One of two buildings on the original HBS campus that were named for their functions, Ludcke House opened in 1927 as the first Faculty Club. Designed by McKim, Mead & White in the Georgian Revival-style, the three-story, stucco and brick building faces the lawn in front of the Baker Library | Bloomberg Center. Until the mid-1950s, the HBS faculty was small enough to gather for meals on the second floor of the 6,900-square-foot building. The facility has since been repurposed several times, as home to the Doctoral Programs, External Relations, the Communications Group, and HBS Operations. The building also experienced several name changes, including Alumni Center, before it was rededicated in honor of Gipp L. Ludcke (MBA 1925) in 1991. After extensive renovations, the building became headquarters for the Institute for Strategy and Competitiveness. Led by Bishop William Lawrence University Professor Michael E. Porter, the institute is dedicated to the study of competition and its implications for company strategy; the competitiveness of nations, regions, and cities; and the relationship between competition and society.
Gipp L. Ludcke (1900-1995) was a highly regarded figure in the evolution of the mutual fund industry. After graduation from HBS, the Minnesota native began his career with Incorporated Investors, one of the first mutual funds in the country. In 1940, he joined the George Putnam Fund of Boston, where he became president and director of Putnam Fund Distributors, Inc., and vice president and director of the Putnam Group Mutual Funds. He later became senior partner.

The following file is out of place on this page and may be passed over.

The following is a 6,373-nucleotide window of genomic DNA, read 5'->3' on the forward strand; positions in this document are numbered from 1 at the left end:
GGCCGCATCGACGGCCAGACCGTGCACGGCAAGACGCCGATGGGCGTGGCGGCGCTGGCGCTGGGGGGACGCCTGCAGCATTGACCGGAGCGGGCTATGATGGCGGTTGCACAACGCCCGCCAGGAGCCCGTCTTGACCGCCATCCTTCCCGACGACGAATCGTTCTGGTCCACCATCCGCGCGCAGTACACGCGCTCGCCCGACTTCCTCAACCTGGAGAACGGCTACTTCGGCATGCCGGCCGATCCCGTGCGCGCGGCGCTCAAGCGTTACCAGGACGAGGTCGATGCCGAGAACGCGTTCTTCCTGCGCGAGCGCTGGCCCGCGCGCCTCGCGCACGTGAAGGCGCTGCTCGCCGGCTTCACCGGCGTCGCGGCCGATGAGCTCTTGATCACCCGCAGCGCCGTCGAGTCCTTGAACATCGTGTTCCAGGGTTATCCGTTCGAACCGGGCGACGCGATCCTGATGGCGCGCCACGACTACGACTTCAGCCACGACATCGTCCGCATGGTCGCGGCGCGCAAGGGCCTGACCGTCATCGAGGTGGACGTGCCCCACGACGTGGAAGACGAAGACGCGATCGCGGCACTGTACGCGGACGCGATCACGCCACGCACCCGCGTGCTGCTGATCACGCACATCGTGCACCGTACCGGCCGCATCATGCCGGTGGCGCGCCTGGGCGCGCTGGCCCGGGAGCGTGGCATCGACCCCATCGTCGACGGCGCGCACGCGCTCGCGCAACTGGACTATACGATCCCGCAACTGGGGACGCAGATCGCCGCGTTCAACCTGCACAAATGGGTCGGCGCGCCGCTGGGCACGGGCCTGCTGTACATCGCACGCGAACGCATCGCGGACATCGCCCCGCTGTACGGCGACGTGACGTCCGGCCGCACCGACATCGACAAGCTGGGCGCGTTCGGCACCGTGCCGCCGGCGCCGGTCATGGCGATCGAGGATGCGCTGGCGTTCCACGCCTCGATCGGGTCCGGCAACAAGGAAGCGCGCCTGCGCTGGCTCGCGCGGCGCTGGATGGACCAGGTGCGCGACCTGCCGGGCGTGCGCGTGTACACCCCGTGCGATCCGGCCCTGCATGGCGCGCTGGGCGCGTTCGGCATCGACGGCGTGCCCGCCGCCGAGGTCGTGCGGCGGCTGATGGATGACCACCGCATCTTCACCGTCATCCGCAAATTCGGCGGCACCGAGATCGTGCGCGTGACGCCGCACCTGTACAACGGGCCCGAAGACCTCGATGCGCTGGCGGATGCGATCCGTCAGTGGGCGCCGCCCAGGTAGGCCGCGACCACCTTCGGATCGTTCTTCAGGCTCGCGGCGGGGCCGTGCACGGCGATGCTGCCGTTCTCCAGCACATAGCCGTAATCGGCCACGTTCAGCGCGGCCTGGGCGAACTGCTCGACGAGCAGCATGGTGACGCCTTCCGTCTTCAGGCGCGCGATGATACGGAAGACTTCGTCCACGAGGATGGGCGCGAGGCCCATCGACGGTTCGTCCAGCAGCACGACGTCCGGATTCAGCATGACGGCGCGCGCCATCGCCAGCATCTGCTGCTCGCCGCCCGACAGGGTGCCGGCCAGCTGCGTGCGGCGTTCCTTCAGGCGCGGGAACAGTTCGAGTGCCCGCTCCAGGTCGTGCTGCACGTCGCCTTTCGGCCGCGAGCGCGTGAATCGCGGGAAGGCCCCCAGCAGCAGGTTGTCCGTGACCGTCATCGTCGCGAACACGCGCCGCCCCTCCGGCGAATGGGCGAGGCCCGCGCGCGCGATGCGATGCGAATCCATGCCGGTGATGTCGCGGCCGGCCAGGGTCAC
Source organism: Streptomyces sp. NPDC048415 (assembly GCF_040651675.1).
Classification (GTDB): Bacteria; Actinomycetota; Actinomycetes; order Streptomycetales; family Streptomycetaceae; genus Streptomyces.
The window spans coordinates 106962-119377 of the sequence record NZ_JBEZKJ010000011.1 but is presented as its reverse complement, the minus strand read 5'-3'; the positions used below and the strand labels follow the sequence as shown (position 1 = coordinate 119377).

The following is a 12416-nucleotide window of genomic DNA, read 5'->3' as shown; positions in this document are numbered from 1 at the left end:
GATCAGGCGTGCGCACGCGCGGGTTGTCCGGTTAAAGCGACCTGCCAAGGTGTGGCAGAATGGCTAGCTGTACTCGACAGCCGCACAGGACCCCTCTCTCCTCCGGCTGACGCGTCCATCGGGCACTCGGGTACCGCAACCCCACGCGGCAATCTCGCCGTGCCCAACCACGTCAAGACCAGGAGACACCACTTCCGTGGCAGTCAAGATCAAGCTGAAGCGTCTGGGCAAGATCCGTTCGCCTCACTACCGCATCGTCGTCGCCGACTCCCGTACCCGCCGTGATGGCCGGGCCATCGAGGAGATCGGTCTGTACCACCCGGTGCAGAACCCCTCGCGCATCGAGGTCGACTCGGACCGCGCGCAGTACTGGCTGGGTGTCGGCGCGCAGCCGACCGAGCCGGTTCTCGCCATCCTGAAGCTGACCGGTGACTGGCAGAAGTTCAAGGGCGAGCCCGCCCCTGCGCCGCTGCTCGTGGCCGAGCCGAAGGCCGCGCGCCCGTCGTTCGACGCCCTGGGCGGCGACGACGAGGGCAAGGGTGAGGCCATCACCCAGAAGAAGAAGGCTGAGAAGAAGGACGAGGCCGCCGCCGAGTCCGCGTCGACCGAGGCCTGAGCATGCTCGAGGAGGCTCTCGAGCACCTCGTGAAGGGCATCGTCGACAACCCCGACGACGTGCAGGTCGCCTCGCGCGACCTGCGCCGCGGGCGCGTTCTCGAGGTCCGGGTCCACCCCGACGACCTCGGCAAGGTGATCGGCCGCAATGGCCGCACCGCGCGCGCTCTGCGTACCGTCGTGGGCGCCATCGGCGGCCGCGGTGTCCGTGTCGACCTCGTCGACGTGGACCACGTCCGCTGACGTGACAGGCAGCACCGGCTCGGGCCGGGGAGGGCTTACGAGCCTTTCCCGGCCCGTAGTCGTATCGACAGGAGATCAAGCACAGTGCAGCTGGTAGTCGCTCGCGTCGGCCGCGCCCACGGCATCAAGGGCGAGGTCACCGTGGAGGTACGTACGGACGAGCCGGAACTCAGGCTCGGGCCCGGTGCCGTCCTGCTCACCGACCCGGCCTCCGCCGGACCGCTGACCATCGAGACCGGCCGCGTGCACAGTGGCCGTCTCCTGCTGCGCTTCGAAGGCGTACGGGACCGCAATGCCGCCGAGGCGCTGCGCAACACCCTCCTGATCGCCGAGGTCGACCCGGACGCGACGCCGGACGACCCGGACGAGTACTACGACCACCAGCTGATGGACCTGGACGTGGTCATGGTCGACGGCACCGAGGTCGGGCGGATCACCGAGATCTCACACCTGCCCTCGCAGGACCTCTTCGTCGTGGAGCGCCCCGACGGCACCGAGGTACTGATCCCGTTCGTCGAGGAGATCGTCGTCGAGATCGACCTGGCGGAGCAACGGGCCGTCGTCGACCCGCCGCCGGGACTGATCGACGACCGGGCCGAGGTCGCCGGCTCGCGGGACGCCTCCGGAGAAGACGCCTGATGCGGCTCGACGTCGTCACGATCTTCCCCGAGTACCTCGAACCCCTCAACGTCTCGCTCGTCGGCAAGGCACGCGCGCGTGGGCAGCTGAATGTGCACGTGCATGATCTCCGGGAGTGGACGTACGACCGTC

After his retirement from Putnam in 1965, Ludcke continued his influence in the industry as the widely read author of “The Human Side of Investing,” a syndicated financial column that ran in 17 newspapers across the country. In addition, he and his wife, Eleanor, shared a devotion to philanthropic causes. In 1991, the couple established the Ludcke Foundation, which supports organizations that provide resources and services to children and families, with an emphasis on physical and emotional health, education, and social development.
Ludcke cultivated close ties to HBS throughout his career, serving as a volunteer career adviser, fundraising volunteer, 60th Reunion chairman, and Class Secretary. Through a bequest, the Gipp Ludcke (MBA 1925) Fellowship was established in 2004. Ludcke House was named in honor of his longtime commitment to the School and in appreciation of his generous support.
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Harvard Business School
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